Can you tell the story of Christianity through its churches?
Hagia Sophia in Istanbul - Muhammed Enes Yildirim / Anadolu Agency via Getty Images
The closure of some churches during the emergency in Covid and the restriction of access to other churches have even reminded agnostics that fewer and fewer people attend church regularly, but it is something we may miss if they weren't there. The reality, however, remains that in more normal times, especially in secular Europe, these historic buildings are often considered the best museums with little symbolic or political significance left.
But not in a corner of Europe. Last summer, Turkish President Recep Tayyip Erdoğan announced that Hagia Sophia in Istanbul, which spent its first thousand years as a Christian church, would become a mosque again and, more recently, a museum for which it would once again become a place of worship for Muslims . This latest turn in its checkered history is in some ways not surprising, explains Allan Doig, Anglican chaplain, art and architecture historian at Oxford University and author of this ambitious study, since Hagia Sophia was always intended as a "declaration of power". . The original church, built by the Roman Emperor Constantine on a massive promontory overlooking the Bosphorus, was primarily intended as a symbol of the god-sanctioned imperial power in his new capital. When it burned down during the riots in 532, his successor Justinian I wanted something even bigger to strengthen his authority so that he would build the largest cathedral in the world for the next thousand years. After the fall of Constantinople in 1453, the city's new Ottoman rulers signaled their arrival by covering up the mosaics of Mary and her baby Jesus, adding four minarets around the incomparable dome, and declaring Hagia Sophia a mosque.
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And then, in 1935, when he deliberately swept away this Ottoman past with his new secular Republic of Turkey, Mustafa Kemal Ataturk purposefully turned the building into a museum. By now publicly repudiating Erdoğan Ataturk's legacy, he is simply riding the wheel of history and, to the apparent delight of his followers, positions himself with Hagia Sophia as an advocate of a broader Islamic “renaissance”.
This tangled story is just one of twelve Doig tells in his well-illustrated tour of the base's greatest landmarks in the Christian world, earthly instincts entwined in such heavenly buildings. All the obvious candidates are there, starting with the Church of the Holy Sepulcher in Jerusalem, supposedly at the point where Jesus died on the cross of Golgotha and was resurrected. The building was built in the fourth century as a memorial to the Christian claim to a city considered sacred by three major faiths simultaneously. The current structure dates from the time of the Crusaders.
With St. Peter's Basilica in Rome, Doig moves closer to our time by examining the motives of another strong man, Mussolini, who brutally walked the narrow, crowded streets of the Borgo in the 1930s after making peace between Italy and the Vatican The destroyed one had led up from the Tiber and hurled revered pilgrims into the spacious embrace of Bernini's colonnade in front of St. Peter's Basilica. The broad, great artery of the Via della Conciliazione that he built in its place and that led to the mother church of Catholicism was Mussolini, who claimed that his reign was somehow blessed or ordained from above.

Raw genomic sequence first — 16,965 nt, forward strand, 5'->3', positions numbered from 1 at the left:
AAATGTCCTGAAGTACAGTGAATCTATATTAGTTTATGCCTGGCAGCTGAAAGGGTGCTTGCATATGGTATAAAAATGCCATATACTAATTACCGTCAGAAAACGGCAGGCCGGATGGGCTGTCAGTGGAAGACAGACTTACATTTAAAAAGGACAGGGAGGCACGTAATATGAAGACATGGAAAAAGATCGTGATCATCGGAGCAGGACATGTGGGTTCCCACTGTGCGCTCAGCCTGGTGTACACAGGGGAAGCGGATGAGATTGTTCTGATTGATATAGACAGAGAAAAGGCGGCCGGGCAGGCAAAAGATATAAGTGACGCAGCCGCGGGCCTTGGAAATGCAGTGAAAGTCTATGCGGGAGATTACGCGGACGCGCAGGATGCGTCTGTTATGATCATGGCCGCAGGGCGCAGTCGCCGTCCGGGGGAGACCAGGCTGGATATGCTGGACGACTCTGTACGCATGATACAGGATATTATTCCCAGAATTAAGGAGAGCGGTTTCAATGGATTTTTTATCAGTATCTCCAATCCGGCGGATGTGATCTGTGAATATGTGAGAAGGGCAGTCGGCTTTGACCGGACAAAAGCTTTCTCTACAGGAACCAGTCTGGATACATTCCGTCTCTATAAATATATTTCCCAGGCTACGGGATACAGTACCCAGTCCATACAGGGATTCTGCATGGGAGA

Beyond the usual suspects, more humble and less familiar church buildings are included in Doig's argument, such as God's house in Ewelme, Oxfordshire. It was founded in 1437 by Chaucer's granddaughter Alice and her husband William de la Pole, who later became Henry VI's chief advisor, and was typical of the era of combining a school for local children and an almshouse for the local poor - both laudable and divine projects - with a chapel suitable for such a charitable but great family. Faith and worldly wealth could then easily sit side by side in one building.
There is a powerful final chapter on postwar Coventry Cathedral emerging from the ashes of its predecessor as a symbol of peace and the role of the Church in spreading it in the modern world. But overall, this is a book that doesn't live up to the high promise of its title. It is, at best, a sketchy and partial history of the global Christian church. The cast list is too short to make such a universal claim, as Luther's Reformation, despite its profound influence on the way churches were furnished and decorated, hardly deserves a mention.
What it lacks most, however, are appealing, descriptive passages. Doig has an impeccable artistic and architectural pedigree, and he has clearly visited all of these churches, but strangely enough, there is little place sense for a book on places. Except in passing, he fails to combine the often overwhelming amount of detail he gives about history and location with a picture of what these churches look like inside and out.
The result is that he inadvertently makes most of his subjects appear like museums - at least I assume it's unintentional since he's a priest. But even the most modest English village church is possibly a living, breathing treasure house on our doorstep, whose origins and peculiarities not only reveal the worries of those who once worshiped there. They also tell us something about where we come from and who we are now.
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